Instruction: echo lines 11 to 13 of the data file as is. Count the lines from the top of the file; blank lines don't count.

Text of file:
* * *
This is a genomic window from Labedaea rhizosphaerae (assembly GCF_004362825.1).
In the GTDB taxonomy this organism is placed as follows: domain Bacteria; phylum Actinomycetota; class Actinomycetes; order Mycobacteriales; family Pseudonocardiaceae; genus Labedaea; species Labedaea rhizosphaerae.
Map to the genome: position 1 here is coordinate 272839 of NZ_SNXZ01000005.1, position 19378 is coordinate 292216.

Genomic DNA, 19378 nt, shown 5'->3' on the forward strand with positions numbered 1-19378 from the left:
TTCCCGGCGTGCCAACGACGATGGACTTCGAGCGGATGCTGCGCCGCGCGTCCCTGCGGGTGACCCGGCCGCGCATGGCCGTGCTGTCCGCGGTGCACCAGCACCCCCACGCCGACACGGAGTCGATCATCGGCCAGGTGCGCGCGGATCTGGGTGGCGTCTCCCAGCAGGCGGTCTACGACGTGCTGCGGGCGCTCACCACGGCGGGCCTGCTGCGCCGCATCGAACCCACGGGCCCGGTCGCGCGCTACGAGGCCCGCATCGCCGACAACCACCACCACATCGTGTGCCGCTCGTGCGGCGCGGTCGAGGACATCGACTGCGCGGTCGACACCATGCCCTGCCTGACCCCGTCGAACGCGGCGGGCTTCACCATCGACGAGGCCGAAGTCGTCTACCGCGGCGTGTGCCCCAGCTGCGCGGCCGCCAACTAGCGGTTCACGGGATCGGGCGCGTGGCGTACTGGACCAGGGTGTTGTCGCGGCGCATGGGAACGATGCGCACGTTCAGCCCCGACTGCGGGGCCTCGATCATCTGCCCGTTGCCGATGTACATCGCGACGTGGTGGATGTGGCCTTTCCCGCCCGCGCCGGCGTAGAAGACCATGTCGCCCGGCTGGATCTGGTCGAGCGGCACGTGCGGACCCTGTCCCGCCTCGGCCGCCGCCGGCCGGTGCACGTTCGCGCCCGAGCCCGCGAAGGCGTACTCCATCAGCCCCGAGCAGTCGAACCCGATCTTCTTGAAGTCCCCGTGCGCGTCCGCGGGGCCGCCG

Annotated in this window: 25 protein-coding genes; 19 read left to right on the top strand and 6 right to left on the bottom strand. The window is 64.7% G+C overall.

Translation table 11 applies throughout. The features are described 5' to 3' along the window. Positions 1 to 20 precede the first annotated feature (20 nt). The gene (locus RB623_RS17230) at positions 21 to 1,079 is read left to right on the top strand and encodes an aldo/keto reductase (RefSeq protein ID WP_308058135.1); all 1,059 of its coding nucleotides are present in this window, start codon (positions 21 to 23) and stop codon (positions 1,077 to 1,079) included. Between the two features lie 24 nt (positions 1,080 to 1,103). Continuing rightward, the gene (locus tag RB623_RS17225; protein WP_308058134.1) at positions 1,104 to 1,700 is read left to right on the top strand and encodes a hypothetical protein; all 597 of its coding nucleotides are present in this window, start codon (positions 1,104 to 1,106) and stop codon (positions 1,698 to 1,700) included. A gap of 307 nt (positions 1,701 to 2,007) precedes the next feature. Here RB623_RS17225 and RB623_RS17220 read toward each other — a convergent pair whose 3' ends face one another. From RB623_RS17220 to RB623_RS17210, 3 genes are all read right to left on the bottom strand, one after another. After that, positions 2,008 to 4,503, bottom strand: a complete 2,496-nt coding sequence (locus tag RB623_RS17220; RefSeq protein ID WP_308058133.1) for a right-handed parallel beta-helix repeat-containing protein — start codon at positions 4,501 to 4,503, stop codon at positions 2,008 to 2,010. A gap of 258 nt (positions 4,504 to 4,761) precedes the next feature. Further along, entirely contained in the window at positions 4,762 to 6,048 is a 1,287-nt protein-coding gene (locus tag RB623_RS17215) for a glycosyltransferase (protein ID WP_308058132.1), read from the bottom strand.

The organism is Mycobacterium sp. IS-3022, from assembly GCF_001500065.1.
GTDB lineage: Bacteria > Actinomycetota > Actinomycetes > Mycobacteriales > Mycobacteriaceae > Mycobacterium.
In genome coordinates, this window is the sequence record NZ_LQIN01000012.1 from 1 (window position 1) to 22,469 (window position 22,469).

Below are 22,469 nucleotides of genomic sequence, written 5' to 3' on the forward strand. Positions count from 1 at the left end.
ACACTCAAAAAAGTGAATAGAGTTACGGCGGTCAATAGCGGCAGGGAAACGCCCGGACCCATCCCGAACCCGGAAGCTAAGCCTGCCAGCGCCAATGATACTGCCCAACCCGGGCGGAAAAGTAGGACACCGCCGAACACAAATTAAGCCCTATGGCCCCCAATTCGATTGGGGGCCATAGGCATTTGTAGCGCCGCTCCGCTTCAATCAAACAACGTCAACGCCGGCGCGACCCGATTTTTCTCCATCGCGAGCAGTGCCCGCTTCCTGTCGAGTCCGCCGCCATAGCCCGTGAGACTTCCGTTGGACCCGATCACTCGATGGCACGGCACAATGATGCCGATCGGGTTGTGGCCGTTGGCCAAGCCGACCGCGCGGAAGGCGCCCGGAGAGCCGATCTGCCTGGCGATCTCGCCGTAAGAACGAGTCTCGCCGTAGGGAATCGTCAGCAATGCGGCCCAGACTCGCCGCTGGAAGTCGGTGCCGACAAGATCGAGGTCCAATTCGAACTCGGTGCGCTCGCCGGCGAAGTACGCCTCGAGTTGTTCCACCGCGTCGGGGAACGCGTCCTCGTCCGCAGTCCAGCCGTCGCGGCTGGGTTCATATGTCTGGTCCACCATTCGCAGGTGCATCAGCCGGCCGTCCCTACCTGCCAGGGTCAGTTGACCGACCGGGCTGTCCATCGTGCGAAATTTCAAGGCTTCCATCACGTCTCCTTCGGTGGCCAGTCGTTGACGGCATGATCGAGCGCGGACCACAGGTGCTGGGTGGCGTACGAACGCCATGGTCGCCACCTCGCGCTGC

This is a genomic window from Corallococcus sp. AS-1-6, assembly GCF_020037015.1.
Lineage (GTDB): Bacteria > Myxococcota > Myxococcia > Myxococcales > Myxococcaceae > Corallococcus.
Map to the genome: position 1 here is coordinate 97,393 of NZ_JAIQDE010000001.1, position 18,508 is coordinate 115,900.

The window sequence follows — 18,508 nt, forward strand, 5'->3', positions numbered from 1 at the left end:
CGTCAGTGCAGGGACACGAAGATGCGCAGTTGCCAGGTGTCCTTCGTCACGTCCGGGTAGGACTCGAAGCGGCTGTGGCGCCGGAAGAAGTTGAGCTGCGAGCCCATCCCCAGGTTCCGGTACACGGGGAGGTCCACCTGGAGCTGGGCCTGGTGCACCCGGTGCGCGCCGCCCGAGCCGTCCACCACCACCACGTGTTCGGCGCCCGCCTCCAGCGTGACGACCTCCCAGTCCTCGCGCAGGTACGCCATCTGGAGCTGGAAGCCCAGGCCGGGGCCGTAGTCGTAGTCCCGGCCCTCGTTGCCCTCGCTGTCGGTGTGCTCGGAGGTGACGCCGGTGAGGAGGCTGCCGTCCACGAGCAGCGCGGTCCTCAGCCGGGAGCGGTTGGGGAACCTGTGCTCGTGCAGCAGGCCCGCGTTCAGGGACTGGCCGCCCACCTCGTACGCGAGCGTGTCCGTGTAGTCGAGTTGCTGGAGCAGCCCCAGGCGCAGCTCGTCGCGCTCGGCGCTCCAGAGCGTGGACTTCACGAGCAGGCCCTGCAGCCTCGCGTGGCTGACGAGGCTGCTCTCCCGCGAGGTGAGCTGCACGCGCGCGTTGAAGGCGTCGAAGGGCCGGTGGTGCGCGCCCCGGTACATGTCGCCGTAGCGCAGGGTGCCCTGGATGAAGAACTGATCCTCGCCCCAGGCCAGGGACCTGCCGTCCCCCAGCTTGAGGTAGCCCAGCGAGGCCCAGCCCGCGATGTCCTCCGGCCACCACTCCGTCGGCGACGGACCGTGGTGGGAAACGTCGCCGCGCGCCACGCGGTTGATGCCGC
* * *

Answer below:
Below are 22,469 nucleotides of genomic sequence, written 5' to 3' on the forward strand. Positions count from 1 at the left end.
ACACTCAAAAAAGTGAATAGAGTTACGGCGGTCAATAGCGGCAGGGAAACGCCCGGACCCATCCCGAACCCGGAAGCTAAGCCTGCCAGCGCCAATGATACTGCCCAACCCGGGCGGAAAAGTAGGACACCGCCGAACACAAATTAAGCCCTATGGCCCCCAATTCGATTGGGGGCCATAGGCATTTGTAGCGCCGCTCCGCTTCAATCAAACAACGTCAACGCCGGCGCGACCCGATTTTTCTCCATCGCGAGCAGTGCCCGCTTCCTGTCGAGTCCGCCGCCATAGCCCGTGAGACTTCCGTTGGACCCGATCACTCGATGGCACGGCACAATGATGCCGATCGGGTTGTGGCCGTTGGCCAAGCCGACCGCGCGGAAGGCGCCCGGAGAGCCGATCTGCCTGGCGATCTCGCCGTAAGAACGAGTCTCGCCGTAGGGAATCGTCAGCAATGCGGCCCAGACTCGCCGCTGGAAGTCGGTGCCGACAAGATCGAGGTCCAATTCGAACTCGGTGCGCTCGCCGGCGAAGTACGCCTCGAGTTGTTCCACCGCGTCGGGGAACGCGTCCTCGTCCGCAGTCCAGCCGTCGCGGCTGGGTTCATATGTCTGGTCCACCATTCGCAGGTGCATCAGCCGGCCGTCCCTACCTGCCAGGGTCAGTTGACCGACCGGGCTGTCCATCGTGCGAAATTTCAAGGCTTCCATCACGTCTCCTTCGGTGGCCAGTCGTTGACGGCATGATCGAGCGCGGACCACAGGTGCTGGGTGGCGTACGAACGCCATGGTCGCCACCTCGCGCTGC

This is a genomic window from Corallococcus sp. AS-1-6, assembly GCF_020037015.1.